According to the Global Workplace Analytics research, over 50% of US workers hold positions compatible with telework at least part of the time. Between 20 and 25% of the workforce telecommute regularly (at least one day per week). The trend indicates that even more employees will be working from home, at least for a portion of the workweek, well into the next decade. If you’re one of those work-from-home people, the kitchen or dining room table just won’t cut it long-term. A home office is the solution to this issue.
All offices need the basics to work – good organization, solid furniture, and appropriate lighting. But within those elements, everyone’s needs are a little different, so you’ll want to take the time to check out Pinterest and other home sites for inspiration to create a home office suited to your needs.
The first step to setting up a workable home office is knowing its dimensions, so you can determine what furniture you need, which accessories to use, and where to place everything in relation to the windows and electrical outlets. Create your floor plan using graph paper or use a free online tool to plan your layout.
Consider the space—an important element for ensuring that your office doesn’t feel crowded and claustrophobic. Can you move easily side to side? What’s the traffic flow? Sit back from your desk? A professional’s rule of thumb for laying out workstations is to allow for a space that’s 60 inches wide and 84 inches deep.
Since you’re spending a significant amount of time in your home office, it’s important that your furniture is ergonomically correct. Ergonomic furniture means less back pain and fewer headaches. You may want to ask yourself:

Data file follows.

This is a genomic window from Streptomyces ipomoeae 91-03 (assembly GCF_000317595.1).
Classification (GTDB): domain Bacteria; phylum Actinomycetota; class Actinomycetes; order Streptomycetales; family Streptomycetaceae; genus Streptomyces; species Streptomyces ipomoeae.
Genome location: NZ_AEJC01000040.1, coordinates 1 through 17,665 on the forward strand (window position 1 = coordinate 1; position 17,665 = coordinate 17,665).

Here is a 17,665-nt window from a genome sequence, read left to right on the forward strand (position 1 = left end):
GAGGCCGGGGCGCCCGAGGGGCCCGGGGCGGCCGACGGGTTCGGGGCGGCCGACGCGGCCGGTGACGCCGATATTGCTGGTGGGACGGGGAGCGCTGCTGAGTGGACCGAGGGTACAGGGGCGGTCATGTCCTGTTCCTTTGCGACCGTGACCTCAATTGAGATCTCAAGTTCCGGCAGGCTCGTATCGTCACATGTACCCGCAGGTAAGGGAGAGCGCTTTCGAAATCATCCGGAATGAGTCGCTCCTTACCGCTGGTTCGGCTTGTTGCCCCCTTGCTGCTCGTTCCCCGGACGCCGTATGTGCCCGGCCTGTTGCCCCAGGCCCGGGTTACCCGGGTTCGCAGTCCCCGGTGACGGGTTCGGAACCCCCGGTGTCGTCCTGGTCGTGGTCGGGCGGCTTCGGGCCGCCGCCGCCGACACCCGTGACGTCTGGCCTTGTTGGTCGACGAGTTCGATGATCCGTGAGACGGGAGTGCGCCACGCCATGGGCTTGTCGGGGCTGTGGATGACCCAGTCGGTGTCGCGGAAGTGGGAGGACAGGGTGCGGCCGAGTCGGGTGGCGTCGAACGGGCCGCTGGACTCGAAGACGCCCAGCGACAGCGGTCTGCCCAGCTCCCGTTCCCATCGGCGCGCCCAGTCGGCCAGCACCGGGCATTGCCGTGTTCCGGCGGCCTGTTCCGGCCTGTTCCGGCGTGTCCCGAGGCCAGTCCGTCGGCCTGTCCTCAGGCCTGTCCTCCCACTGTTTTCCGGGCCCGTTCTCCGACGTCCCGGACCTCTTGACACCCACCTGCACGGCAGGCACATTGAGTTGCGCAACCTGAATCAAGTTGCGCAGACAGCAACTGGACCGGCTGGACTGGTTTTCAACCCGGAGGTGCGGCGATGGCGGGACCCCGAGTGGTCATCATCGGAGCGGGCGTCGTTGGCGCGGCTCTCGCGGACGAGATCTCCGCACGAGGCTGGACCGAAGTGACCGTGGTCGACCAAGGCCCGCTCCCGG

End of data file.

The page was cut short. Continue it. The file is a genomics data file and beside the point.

- What are your needs and what demand(s) will you ask of your home office? Will you have clients in your office or share it with another person, or is it just you?
- Do you want a free-standing desk or a built-in desk? Most desks stand 29 to 30 inches high, are 49,60, or 72 inches wide, and 24, 30, or 36 inches deep. Get the largest desk that fits comfortably in your space.
- Are you attracted to adjustable desks that allow you to sit or stand while working?
If you’ve got a limited budget, invest your dollars in a good, comfortable desk chair, especially if you spend a lot of time sitting. Try out chairs at an office supply shop. Make sure that the chair is completely adjustable so that you optimize your work height to avoid straining your eyes when you’re looking at the computer monitor or working at your desk. Remember to factor in your chair’s footprint. Most chairs need about 42 inches clearance, not including space for your knees.
What kind of storage do you need? You can hire someone to build custom cabinetry, or you can buy things off the shelf. Whether it’s small cupboards, filing cabinets, cubbies, or shelves, the varieties are endless. When strategizing your storage, consider:
- What are you storing?
- How much storage do you need?
- How much space do you have for storage?